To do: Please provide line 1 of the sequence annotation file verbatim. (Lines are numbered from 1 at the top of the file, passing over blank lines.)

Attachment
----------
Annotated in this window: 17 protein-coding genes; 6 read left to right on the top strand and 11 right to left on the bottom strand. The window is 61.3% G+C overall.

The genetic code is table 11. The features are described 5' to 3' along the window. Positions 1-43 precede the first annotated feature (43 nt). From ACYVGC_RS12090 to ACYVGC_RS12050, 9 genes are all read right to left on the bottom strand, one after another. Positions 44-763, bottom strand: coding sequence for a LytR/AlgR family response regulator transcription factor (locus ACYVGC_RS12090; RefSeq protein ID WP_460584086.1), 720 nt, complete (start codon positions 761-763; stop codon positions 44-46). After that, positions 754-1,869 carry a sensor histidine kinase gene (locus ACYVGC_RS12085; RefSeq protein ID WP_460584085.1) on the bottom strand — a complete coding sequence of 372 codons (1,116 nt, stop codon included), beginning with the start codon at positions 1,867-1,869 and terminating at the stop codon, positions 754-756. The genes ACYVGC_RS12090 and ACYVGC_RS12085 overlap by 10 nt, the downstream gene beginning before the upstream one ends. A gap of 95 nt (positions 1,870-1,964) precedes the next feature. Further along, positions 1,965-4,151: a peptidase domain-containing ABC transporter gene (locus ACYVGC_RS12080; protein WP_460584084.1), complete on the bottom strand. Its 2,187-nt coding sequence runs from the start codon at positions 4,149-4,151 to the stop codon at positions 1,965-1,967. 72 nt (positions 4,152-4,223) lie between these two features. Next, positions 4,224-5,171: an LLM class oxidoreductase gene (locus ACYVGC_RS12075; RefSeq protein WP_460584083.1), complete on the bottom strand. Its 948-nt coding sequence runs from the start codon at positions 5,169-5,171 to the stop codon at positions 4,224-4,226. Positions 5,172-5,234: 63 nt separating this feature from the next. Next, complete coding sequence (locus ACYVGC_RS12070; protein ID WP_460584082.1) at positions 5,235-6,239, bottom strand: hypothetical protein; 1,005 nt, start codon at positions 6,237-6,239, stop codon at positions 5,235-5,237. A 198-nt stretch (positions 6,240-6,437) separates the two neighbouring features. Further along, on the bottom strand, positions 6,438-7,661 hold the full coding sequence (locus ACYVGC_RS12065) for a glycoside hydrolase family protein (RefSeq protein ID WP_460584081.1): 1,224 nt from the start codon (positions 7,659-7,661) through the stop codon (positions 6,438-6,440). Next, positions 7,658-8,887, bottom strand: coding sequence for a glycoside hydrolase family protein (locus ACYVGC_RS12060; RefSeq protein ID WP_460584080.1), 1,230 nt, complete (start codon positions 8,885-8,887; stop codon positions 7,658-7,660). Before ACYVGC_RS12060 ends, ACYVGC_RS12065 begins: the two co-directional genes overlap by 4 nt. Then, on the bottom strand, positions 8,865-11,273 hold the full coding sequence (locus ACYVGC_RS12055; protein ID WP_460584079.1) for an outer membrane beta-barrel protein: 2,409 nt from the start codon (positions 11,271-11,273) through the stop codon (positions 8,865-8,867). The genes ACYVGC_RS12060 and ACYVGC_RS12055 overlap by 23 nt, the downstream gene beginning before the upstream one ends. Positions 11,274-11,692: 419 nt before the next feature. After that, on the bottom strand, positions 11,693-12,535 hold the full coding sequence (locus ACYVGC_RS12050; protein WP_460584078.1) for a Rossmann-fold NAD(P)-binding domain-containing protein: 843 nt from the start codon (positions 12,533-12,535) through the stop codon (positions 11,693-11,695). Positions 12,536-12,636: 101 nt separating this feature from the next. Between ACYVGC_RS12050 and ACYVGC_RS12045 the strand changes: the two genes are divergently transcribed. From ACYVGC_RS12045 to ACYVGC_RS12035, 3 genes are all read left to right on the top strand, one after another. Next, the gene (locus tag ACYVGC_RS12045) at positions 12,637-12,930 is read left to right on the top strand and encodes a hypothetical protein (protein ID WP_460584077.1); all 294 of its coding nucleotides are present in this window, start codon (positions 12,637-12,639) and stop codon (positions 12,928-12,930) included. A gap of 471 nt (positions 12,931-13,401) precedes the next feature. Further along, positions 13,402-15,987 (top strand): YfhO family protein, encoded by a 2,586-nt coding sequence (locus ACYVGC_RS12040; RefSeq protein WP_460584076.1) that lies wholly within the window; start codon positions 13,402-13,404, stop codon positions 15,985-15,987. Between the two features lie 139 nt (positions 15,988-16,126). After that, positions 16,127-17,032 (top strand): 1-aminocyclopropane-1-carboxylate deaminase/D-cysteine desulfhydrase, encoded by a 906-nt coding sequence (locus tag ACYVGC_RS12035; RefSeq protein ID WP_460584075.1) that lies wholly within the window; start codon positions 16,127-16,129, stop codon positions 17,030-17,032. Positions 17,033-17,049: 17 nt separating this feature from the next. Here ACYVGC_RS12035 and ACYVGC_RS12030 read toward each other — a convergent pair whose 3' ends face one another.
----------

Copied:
Annotated in this window: 17 protein-coding genes; 6 read left to right on the top strand and 11 right to left on the bottom strand. The window is 61.3% G+C overall.